Many people drink too much or take recreational drugs in order to block out the memories or to avoid thinking or feeling. Whilst this might work in the short-term, longer term it can make people feel worse and prevent the processing needed to recover from PTSD.
Am I Normal?
Symptoms of PTSD are normal following a traumatic experience. Almost everyone experiences intrusive reliving and high levels of anxiety. It is due to how our brains process information at times of extreme fear (when we’re in “fight, flight, freeze” mode).
It is not a sign of weakness.
Why won’t my symptoms go away?
The reliving symptoms of PTSD tend to persist as a result of avoidance, suppression and blocking. It is normal to not want to be reminded of something highly distressing but unfortunately, your brain has to process and make sense of your experience, before your high levels of distress and anxiety will alleviate.
When you “re-live” your traumatic experience, you are experiencing a re-activation of your threat system, which can make you think and feel as though you are in danger, and often look for ways to protect yourself from harm (which can make your symptoms worse).
What can I do to help myself?
It will help to talk about and allow yourself to think about what has happened. Write out an account of your traumatic experience and read over it, if you feel able to.
Feelings of guilt or shame often prevent us from talking to other people about what we’ve experienced, but shutting yourself away can result in low mood, depression and certain beliefs about the experience being “stuck”. For example, if you blame yourself for something that happened (something you did or didn’t do) during your traumatic experience and you never speak to anyone else about it, there’s no opportunity for anyone else to challenge it.
If your flashbacks and nightmares are overwhelming then “grounding” strategies can help. Being “grounded” means being fully in the present and aware of your surroundings – rather than back in your traumatic experience, feeling as though it is happening again.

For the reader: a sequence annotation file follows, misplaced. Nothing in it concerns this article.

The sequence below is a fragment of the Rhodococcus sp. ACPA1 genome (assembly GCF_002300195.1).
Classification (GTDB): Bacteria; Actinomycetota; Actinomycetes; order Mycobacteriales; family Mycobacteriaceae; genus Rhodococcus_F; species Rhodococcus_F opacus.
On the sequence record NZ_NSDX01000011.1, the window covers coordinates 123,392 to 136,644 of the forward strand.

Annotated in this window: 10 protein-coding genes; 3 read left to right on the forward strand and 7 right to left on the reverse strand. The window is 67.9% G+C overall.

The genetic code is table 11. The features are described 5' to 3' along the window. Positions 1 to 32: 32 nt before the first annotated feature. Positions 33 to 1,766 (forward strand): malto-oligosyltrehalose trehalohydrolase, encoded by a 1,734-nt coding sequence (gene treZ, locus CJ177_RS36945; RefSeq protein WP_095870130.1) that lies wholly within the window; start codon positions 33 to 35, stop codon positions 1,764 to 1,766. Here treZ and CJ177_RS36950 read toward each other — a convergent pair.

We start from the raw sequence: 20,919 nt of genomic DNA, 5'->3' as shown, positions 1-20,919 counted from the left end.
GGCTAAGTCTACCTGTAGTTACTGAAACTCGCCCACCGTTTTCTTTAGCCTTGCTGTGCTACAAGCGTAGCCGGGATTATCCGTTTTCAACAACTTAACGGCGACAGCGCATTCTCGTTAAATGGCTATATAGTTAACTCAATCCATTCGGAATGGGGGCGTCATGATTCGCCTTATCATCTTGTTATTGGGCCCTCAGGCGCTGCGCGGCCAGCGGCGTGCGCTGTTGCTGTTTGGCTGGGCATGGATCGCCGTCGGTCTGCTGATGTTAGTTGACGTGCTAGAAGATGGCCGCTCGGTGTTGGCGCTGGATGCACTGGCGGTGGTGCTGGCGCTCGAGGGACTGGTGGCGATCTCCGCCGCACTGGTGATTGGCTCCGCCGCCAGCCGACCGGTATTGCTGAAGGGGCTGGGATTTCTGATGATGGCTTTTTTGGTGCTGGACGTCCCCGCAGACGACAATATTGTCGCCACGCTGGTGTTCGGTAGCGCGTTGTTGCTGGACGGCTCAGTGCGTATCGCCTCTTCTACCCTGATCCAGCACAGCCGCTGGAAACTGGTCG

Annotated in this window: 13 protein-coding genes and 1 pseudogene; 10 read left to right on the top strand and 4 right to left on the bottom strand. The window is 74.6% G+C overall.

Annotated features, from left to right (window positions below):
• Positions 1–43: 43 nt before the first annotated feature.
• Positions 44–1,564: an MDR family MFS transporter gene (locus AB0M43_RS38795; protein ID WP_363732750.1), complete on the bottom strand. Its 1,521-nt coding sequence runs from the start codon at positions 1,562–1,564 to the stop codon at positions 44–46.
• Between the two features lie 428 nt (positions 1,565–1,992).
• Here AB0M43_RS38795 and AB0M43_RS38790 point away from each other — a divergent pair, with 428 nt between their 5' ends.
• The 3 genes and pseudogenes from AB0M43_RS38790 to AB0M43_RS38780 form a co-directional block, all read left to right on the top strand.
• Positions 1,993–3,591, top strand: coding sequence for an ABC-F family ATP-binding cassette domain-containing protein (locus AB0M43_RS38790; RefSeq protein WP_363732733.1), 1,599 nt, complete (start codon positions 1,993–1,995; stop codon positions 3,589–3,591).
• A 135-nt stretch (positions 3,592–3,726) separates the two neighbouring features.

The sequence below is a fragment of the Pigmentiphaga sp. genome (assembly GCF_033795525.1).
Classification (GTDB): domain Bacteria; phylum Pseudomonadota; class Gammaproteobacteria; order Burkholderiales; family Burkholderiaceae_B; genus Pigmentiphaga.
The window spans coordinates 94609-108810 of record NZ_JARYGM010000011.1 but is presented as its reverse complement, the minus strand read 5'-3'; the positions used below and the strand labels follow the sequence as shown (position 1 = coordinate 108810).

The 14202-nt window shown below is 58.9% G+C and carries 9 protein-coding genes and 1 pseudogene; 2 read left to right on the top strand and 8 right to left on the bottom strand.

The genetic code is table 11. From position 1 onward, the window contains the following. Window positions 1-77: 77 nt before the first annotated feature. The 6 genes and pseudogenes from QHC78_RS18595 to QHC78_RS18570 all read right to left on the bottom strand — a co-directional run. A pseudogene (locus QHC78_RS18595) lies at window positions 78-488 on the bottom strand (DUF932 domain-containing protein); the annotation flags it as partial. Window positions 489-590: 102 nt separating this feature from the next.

Some people find that using a grounding object such as stress ball, piece of jewelry or a pebble can help. Other people use smells such as peppermint oil or coffee. Some people also find it helpful to use statements such as “I’m safe”, “I’ve survived”, “it’s not happening any more” to remind themselves that what they are “reliving” is just a memory.
What can I do if my symptoms won’t go away?
Self-help Video: The Impact of Trauma on the Brain
Self-help guide on assessing and managing PTSD
Organisations for Support and Guidance
Organisations for Trauma-focused Therapy
If you are unable to afford private therapy, ask your GP for:
- Trauma-focused Cognitive Behaviour Therapy (CBT) or
- Eye Movement Desensitisation and Reprocessing (EMDR)
Both of these therapeutic approaches are recommended by the National Institute of Clinical Excellent (NICE) for the treatment of PTSD.
If you can afford private therapy then please contact London Trauma Specialists to arrange an assessment:
If you are feeling suicidal then don’t suffer in silence. Contact your GP or visit your nearest Accident and Emergency department to get the help you need.